03-13-2012, 06:59 PM #4 Structural Engineer   Join Date: Feb 2012 Location: Chicago, Illinois Posts: 46 Rewards Points: 25 Your design is not an economical roof framing scheme, but if you need it to look that way for the "look" of it, you could frame the roof as follows. 1. Provide a load-bearing column at the location where the two roof ridges meet. Extend the column down to a footing. 2. Use ridge beams rather than ridge boards at the two roof ridges. The two ridge beams are designed to act as beams that will span between the gable end walls and the column post. 3. Design the valley rafters as a load-bearing beams to support the reaction from the rafters that frame into them. If you frame the roof this way, the rafters become simple span rafters.
 03-13-2012, 07:07 PM #5 Residential Designer     Join Date: Sep 2010 Location: Orange County CA. Posts: 1,482 Rewards Points: 880 You might try defining those large dormers with cheek walls instead of the full valleys, that way not all the rain and snow will funnel completely to the corner. Andy. __________________ Residential Drafter/Designer www.draftinginoc.com
 03-13-2012, 08:14 PM #6 Member   Join Date: Jan 2012 Location: Pacific North west Posts: 1,311 Rewards Points: 626 Well it looks like you ripped off my roof design! My roof looks just like that. A few things To know it going to be a 8:12 greater pitch roof. So don't plan on being on the thing once it is done unless your part Mt goat. I don't have any Valley problems with water or snow. In fact I have a few inches of snow in them right now.
03-13-2012, 10:27 PM   #7
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Quote:
 Originally Posted by House Engineer Your design is not an economical roof framing scheme, but if you need it to look that way for the "look" of it, you could frame the roof as follows. 1. Provide a load-bearing column at the location where the two roof ridges meet. Extend the column down to a footing. 2. Use ridge beams rather than ridge boards at the two roof ridges. The two ridge beams are designed to act as beams that will span between the gable end walls and the column post. 3. Design the valley rafters as a load-bearing beams to support the reaction from the rafters that frame into them. If you frame the roof this way, the rafters become simple span rafters.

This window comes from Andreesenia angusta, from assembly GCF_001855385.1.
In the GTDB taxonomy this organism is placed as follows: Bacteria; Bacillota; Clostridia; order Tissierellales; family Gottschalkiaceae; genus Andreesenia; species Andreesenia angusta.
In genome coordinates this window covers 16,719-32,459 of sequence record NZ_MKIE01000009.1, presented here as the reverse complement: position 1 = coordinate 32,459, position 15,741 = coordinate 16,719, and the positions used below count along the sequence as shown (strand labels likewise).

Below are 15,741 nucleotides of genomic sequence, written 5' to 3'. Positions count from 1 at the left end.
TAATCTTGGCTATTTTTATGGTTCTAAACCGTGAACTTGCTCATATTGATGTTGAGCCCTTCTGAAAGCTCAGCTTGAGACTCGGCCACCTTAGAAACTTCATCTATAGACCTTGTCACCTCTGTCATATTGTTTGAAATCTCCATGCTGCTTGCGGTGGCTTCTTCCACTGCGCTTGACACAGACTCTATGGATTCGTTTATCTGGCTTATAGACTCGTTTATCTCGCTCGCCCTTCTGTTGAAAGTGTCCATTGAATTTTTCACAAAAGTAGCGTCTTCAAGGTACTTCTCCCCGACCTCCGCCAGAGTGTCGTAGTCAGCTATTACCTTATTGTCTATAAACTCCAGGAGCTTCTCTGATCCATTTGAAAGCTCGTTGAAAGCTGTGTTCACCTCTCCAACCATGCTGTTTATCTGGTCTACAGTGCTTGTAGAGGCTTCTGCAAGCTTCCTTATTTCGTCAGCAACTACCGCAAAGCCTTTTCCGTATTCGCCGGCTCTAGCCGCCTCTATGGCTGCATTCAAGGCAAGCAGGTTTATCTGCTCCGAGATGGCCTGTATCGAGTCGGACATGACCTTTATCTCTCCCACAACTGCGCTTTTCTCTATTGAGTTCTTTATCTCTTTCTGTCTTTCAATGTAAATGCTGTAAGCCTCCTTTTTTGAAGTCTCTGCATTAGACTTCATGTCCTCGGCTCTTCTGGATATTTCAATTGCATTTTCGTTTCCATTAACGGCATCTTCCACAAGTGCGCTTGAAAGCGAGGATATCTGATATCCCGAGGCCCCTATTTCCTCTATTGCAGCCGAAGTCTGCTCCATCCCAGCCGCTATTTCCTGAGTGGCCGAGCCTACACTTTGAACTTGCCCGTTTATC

Thank you so much for taking the time to detail a way to bring this about.

I have a 3 story (basement to 2nd) elevator enclosure resting on footings smack dab in the middle of the junction between the two ridge lines. Would the bearing point have to be directly under the junction of the ridge lines or would an offset of 16" towards the dormer still suffice as a load bearing column?

I want to be clear that I'm understanding your point - instead of a roof distributing its load along a path of exterior wall, the ridge and valley beams would concentrate the entire load down to the point of contact between the beam connection and the load bearing member. Is that correct? Is so, is there anything I should pay attention to with respect to the design of the wall or columns which accept those loads?

Is there any concern about the short stub walls which form the exterior 2nd floor walls under the roof plane upon which the dormer is built and the issue of roof thrust?

Mainly I'm reassured by your comment that this can be done, even if inefficiently. Knowing this I'll leave it up to the engineer to work out the specs - I was principally concerned about designing something which would be a nightmare and expensive to build.

Nailbags,

Glad to read that "great minds think alike" and that you're not having problems with water. I was concerned about all that roof surface area being funneled down into one corner. I went so far as to slide the roof over a bit to the right to give me a bit more gutter area to handle the downflow. The trade-off is that I lose a bit of height against the exterior wall in the 2nd floor room on the left side of the house, but isn't design always a trading off of conflicting goals.